Tree Rings Reveal Earth’s Encounter with Largest-Ever Solar Storm Capable of Devastating Civilization


Tree rings indicate that the Earth was once struck by a solar tempest so powerful that it would destroy human civilization if it occurred today. Scientists were able to reconstruct the solar storm using ancient tree rings discovered in the French Alps, which revealed a dramatic increase in radiocarbon levels approximately 14,300 years ago. This surge was caused by the largest solar storm ever discovered by scientists.

Scientists have warned that if a comparable incident occurred today, it could take the power grid offline for months and decimate our communications infrastructure. The authors of the new study argue that the severity of the recently discovered event should serve as a warning for the future.

Extreme solar cyclones may have enormous effects on Earth. Tim Heaton, professor of applied statistics in the School of Mathematics at the University of Leeds, stated that such superstorms could irreversibly harm the transformers in our electricity infrastructure, resulting in massive and pervasive outages lasting months. “They could also cause irreparable harm to the satellites on which we all rely for navigation and communication, rendering them useless. Additionally, they would pose significant radiation dangers to astronauts.”

According to scientists, additional work is necessary to safeguard the world from recurrences of similar events. And additional research is necessary to comprehend how and why they may occur.

In the past 15,000 years, nine extreme solar cyclones, or Miayake Events, have been identified by scientists. The most recent ones occurred in 993 AD and 774 AD, but the newly discovered one was twice as potent.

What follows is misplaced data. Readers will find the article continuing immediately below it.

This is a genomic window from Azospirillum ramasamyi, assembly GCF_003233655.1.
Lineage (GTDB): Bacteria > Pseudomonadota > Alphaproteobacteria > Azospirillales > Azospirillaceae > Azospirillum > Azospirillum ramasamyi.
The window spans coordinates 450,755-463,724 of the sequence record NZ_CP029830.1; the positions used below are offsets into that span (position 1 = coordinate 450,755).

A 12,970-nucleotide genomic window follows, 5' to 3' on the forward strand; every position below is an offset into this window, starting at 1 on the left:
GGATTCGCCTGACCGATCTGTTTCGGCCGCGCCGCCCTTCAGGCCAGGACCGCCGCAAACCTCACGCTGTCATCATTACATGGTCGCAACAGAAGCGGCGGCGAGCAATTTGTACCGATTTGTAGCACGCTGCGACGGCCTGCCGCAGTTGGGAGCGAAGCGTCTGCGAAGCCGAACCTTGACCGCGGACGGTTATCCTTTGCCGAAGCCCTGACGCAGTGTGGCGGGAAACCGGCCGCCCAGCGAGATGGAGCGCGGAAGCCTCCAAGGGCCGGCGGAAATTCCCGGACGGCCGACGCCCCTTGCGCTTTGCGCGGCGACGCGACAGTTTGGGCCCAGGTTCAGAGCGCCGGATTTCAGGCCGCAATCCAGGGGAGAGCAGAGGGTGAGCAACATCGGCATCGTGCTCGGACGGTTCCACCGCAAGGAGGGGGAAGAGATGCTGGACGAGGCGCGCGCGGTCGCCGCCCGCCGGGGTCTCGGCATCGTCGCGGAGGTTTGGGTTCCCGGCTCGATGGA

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Elusive Natural Phenomena Defy Precise Understanding and Prediction

Researchers do not know precisely what transpired during the Miyake Events, and it is challenging to study them because they can only be comprehended indirectly. This makes it difficult for scientists to predict how and when they might occur again, if prediction is even possible.

 “Direct instrumental measurements of solar activity only began in the 17th century with the counting of sunspots,” said Edouard Bard, a professor of climate and ocean evolution at the Collège de France and CEREGE. “Today, ground-based observatories, space probes, and satellites are also used to collect comprehensive data.

“However, these short-term instrumental observations are insufficient for a comprehensive comprehension of the Sun. In conjunction with beryllium in polar ice cores, measuring radiocarbon in tree rings is the best method to understand the Sun’s behavior in the distant past. 

The greatest solar storm that scientists were able to observe and analyze was the Carrington Event, which occurred in 1859. It wreaked havoc on society, destroying telegraph machinery and producing an aurora so brilliant that animals behaved as though the sun were rising.

Miayake Events, such as the newly discovered tempest, would have been considerably more potent. They were discovered by dividing ancient trees that are becoming fossils into small rings and then analyzing the amount of radiocarbon present in those rings

In the journal The Royal Society’s Philosophical Transactions A: Mathematical, Physical, and Engineering Sciences, they have published a new article titled “A radiocarbon spike at 14,300 cal yr BP in subfossil trees provides the impulse response function of the global carbon cycle during the Late Glacial.”


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Source: Independent

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